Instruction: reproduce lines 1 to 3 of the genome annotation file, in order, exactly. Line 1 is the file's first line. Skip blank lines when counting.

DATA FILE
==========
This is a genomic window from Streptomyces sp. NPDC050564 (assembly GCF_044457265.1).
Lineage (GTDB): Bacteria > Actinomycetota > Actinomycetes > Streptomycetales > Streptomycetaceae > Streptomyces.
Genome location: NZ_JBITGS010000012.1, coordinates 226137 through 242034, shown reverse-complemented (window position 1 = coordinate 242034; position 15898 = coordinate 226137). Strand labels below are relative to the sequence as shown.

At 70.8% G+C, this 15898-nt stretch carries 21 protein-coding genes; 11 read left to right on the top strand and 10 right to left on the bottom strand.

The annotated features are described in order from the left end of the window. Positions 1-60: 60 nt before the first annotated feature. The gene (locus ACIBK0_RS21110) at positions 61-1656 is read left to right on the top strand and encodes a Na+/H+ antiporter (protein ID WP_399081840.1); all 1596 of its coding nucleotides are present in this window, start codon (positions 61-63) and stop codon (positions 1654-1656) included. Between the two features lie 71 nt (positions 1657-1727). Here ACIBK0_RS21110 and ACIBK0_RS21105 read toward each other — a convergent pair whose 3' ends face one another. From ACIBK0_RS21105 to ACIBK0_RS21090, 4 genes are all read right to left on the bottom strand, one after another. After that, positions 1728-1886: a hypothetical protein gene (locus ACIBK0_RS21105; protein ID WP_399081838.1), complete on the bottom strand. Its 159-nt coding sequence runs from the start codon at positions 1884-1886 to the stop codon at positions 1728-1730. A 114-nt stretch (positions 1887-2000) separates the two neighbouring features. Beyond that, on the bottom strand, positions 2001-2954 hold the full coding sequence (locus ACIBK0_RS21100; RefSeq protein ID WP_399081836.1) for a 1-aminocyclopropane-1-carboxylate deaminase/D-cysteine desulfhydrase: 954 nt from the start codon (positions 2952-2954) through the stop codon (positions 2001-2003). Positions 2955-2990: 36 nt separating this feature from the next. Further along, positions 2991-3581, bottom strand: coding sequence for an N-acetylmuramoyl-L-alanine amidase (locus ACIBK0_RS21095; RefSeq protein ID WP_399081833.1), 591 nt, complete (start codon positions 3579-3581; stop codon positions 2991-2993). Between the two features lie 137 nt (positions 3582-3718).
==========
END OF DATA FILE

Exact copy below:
This is a genomic window from Streptomyces sp. NPDC050564 (assembly GCF_044457265.1).
Lineage (GTDB): Bacteria > Actinomycetota > Actinomycetes > Streptomycetales > Streptomycetaceae > Streptomyces.
Genome location: NZ_JBITGS010000012.1, coordinates 226137 through 242034, shown reverse-complemented (window position 1 = coordinate 242034; position 15898 = coordinate 226137). Strand labels below are relative to the sequence as shown.